OWC doesn't have a complete lock on this upgrade market. The Apple PCIe SSD form factor is a bit longer than M.2, so it's possible to use a standard M.2 NVMe SSD and a dirt-cheap passive adapter. In Apple's laptops, these adapters are just a hair too thick, so closing the machine back up completely leaves the bottom panel bulging slightly and puts pressure on the adapter and SSD connector. These connectors weren't designed to bear the weight of the machine, so there's some risk of a mechanical failure leading to an unreliable connection. However, I've been using one in my personal 13" MacBook Pro for several months with no trouble so far other than a bit of creaking in the bottom panel when there's too much pressure near the SSD.
|OWC Aura Pro X2 Specifications
|Apple custom, double-sided
|NVMe 1.3 PCIe 3.1 x4
|Silicon Motion SM2262EN
|IMFT 64-layer 3D TLC
Since macOS has supported standard NVMe drives for over a year and a half, there's no need for the OWC Aura Pro X2's hardware to differ from typical M.2 SSDs in any way other than the physical form factor. The specifications are basically what we expect from a typical high-end M.2 NVMe SSD in today's market, but OWC's sequential IO ratings are a bit lower than the most optimistic numbers we see for M.2 drives. The 5-year warranty and ~0.3 DWPD endurance rating are normal for high-end drives. Aside from the form factor and price, the only thing that really stands out in the spec table is that OWC is using more overprovisioning than the the other SM2262EN drives we've encountered: 960GB for our review sample rather than the 1000GB or 1024GB usable capacities we've previously tested.
The layout of the Aura Pro X2 is very similar to M.2 SSDs with the SM2262EN controller. Apple's form factor is the same 22mm width as M.2 SSDs, and the extra 9mm length doesn't provide enough space to move around the major components, though some of the smaller passives have been rearranged. We're still looking at a double-sided drive, with two NAND packages and one DRAM package on each side. The Apple original SSDs we have on hand are actually more crowded with four NAND packages on each side, but the 64Gb per-die capacity of the Samsung 19nm MLC Apple was using back then is a far cry from the 256Gb TLC dies that now dominate the market.
|Aura Pro X2 SSD Compatibility
|Late 2013 to 2015
(MacBookPro11,x - 12,x)
|2013 to 2017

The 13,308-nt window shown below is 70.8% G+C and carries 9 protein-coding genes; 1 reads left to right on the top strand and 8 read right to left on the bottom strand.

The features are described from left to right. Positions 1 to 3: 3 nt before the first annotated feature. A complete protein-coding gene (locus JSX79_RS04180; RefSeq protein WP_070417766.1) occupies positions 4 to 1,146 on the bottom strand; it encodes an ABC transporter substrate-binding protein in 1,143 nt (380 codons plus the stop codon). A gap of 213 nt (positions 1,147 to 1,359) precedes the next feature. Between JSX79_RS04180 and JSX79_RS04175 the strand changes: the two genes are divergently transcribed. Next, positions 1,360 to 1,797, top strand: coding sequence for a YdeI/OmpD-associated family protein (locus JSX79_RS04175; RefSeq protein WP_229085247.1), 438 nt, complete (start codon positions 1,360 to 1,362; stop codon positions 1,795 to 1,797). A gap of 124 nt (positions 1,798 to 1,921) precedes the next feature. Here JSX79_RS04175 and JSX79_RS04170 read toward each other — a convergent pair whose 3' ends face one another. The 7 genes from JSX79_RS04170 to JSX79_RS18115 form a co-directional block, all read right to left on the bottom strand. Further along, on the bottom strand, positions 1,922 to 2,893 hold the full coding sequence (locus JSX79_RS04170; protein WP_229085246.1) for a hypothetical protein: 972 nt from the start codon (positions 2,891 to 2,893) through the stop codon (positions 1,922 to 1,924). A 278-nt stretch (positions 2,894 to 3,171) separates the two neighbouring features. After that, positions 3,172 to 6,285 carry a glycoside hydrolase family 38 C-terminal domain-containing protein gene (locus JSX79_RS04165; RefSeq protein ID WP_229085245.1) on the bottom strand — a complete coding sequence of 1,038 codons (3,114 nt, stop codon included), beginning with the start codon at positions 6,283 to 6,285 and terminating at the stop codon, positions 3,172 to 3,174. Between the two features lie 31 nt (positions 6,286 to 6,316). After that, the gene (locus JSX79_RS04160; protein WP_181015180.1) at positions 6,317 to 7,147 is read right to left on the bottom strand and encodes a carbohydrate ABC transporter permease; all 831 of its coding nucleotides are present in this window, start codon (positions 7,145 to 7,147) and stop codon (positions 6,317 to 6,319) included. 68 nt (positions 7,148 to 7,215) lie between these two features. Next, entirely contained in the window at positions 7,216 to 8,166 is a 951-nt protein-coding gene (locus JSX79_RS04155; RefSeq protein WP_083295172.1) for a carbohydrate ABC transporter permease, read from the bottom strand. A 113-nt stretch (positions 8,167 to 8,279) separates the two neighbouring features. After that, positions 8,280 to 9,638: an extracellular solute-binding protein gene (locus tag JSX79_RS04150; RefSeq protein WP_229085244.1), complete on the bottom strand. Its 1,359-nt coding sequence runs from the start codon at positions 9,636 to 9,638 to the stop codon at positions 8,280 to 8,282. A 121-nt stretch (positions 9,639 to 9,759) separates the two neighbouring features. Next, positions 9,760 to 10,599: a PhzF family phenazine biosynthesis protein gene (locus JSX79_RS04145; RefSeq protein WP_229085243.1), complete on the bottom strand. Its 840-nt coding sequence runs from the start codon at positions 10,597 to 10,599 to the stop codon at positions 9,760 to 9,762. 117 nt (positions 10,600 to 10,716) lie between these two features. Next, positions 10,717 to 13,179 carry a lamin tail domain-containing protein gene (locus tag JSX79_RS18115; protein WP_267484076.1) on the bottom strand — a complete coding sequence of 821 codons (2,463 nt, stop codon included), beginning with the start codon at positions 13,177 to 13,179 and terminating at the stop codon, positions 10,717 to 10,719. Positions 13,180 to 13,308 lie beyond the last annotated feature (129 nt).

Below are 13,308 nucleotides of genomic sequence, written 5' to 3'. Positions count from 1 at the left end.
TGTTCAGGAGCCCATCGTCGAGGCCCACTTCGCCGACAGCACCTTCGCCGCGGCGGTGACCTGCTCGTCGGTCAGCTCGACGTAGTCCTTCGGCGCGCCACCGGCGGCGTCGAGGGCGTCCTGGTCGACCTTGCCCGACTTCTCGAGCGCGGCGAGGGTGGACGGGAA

(MacBookAir6,x - 7,x)
As a Mac-specific SSD, the OWC Aura Pro X2 demands a different testing procedure from our usual mix of Windows and Linux based test. We've still run it through our usual tests by putting the Aura Pro X2 in an adapter that lets it fit in M.2 slots on our normal desktop testbeds. We've also ported our Linux-based synthetic tests over to macOS with a few changes, and tested the Aura Pro X2 in two different MacBook Pro machines.
For those macOS tests, we're comparing against two Apple original SSDs and several current high-end M.2 NVMe SSDs used in an adapter. The Apple original SSDs are both Samsung designs, similar to their XP941 and SM951 OEM M.2 drives. The latter drive uses the same UBX controller as the Samsung 950 Pro, the first retail M.2 NVMe SSD, while the older Apple drive uses the UAX controller that only supports PCIe 2.0 speeds. Samsung is still using MLC NAND in their top of the line 970 PRO (more than two generations removed from the Apple SSDs), while the rest of the market has concluded that 3D TLC NAND is fast enough and much more affordable.
The newer SSDs included in this review all have a capacity advantage over the 128GB and 512GB Apple SSDs we are comparing against. In general, larger drives are faster because they have more NAND flash memory dies to use in parallel. However, since the older Apple SSDs use NAND with a much lower per-die capacity, they aren't as handicapped as their total capacity might suggest. Most of the performance improvements the newer SSDs provide come from controller improvements and from using NAND that is fundamentally faster on a per-die basis.